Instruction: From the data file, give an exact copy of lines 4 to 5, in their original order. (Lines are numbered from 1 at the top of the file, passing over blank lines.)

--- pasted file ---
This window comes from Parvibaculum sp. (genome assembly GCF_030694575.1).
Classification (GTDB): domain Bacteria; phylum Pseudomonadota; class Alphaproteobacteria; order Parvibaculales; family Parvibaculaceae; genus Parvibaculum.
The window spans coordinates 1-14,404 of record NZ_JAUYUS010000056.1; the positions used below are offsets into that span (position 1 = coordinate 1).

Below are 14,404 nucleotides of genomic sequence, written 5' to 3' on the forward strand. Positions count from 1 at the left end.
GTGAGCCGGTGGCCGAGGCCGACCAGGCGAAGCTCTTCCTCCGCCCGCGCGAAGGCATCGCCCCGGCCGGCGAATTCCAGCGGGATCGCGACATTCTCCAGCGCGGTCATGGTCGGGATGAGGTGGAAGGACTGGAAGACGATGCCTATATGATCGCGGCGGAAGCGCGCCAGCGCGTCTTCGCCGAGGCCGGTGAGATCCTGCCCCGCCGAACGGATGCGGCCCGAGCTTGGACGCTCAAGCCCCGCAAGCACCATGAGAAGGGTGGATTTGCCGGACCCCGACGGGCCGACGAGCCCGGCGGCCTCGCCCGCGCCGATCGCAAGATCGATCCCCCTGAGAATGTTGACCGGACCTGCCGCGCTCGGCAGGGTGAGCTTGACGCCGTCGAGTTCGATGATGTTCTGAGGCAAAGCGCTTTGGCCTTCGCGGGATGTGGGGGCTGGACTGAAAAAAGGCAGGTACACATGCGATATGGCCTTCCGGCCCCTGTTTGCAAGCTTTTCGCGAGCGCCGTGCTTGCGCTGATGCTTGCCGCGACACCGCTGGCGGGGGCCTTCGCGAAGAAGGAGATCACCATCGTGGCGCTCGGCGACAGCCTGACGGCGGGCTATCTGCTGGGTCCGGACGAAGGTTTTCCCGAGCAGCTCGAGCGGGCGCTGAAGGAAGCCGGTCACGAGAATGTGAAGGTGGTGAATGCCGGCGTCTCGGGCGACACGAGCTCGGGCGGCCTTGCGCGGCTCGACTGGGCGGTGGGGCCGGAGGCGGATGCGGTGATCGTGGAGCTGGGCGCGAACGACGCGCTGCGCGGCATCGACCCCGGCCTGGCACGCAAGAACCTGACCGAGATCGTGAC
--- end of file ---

Below are 14,404 nucleotides of genomic sequence, written 5' to 3' on the forward strand. Positions count from 1 at the left end.
GTGAGCCGGTGGCCGAGGCCGACCAGGCGAAGCTCTTCCTCCGCCCGCGCGAAGGCATCGCCCCGGCCGGCGAATTCCAGCGGGATCGCGACATTCTCCAGCGCGGTCATGGTCGGGATGAGGTGGAAGGACTGGAAGACGATGCCTATATGATCGCGGCGGAAGCGCGCCAGCGCGTCTTCGCCGAGGCCGGTGAGATCCTGCCCCGCCGAACGGATGCGGCCCGAGCTTGGACGCTCAAGCCCCGCAAGCACCATGAGAAGGGTGGATTTGCCGGACCCCGACGGGCCGACGAGCCCGGCGGCCTCGCCCGCGCCGATCGCAAGATCGATCCCCCTGAGAATGTTGACCGGACCTGCCGCGCTCGGCAGGGTGAGCTTGACGCCGTCGAGTTCGATGATGTTCTGAGGCAAAGCGCTTTGGCCTTCGCGGGATGTGGGGGCTGGACTGAAAAAAGGCAGGTACACATGCGATATGGCCTTCCGGCCCCTGTTTGCAAGCTTTTCGCGAGCGCCGTGCTTGCGCTGATGCTTGCCGCGACACCGCTGGCGGGGGCCTTCGCGAAGAAGGAGATCACCATCGTGGCGCTCGGCGACAGCCTGACGGCGGGCTATCTGCTGGGTCCGGACGAAGGTTTTCCCGAGCAGCTCGAGCGGGCGCTGAAGGAAGCCGGTCACGAGAATGTGAAGGTGGTGAATGCCGGCGTCTCGGGCGACACGAGCTCGGGCGGCCTTGCGCGGCTCGACTGGGCGGTGGGGCCGGAGGCGGATGCGGTGATCGTGGAGCTGGGCGCGAACGACGCGCTGCGCGGCATCGACCCCGGCCTGGCACGCAAGAACCTGACCGAGATCGTGAC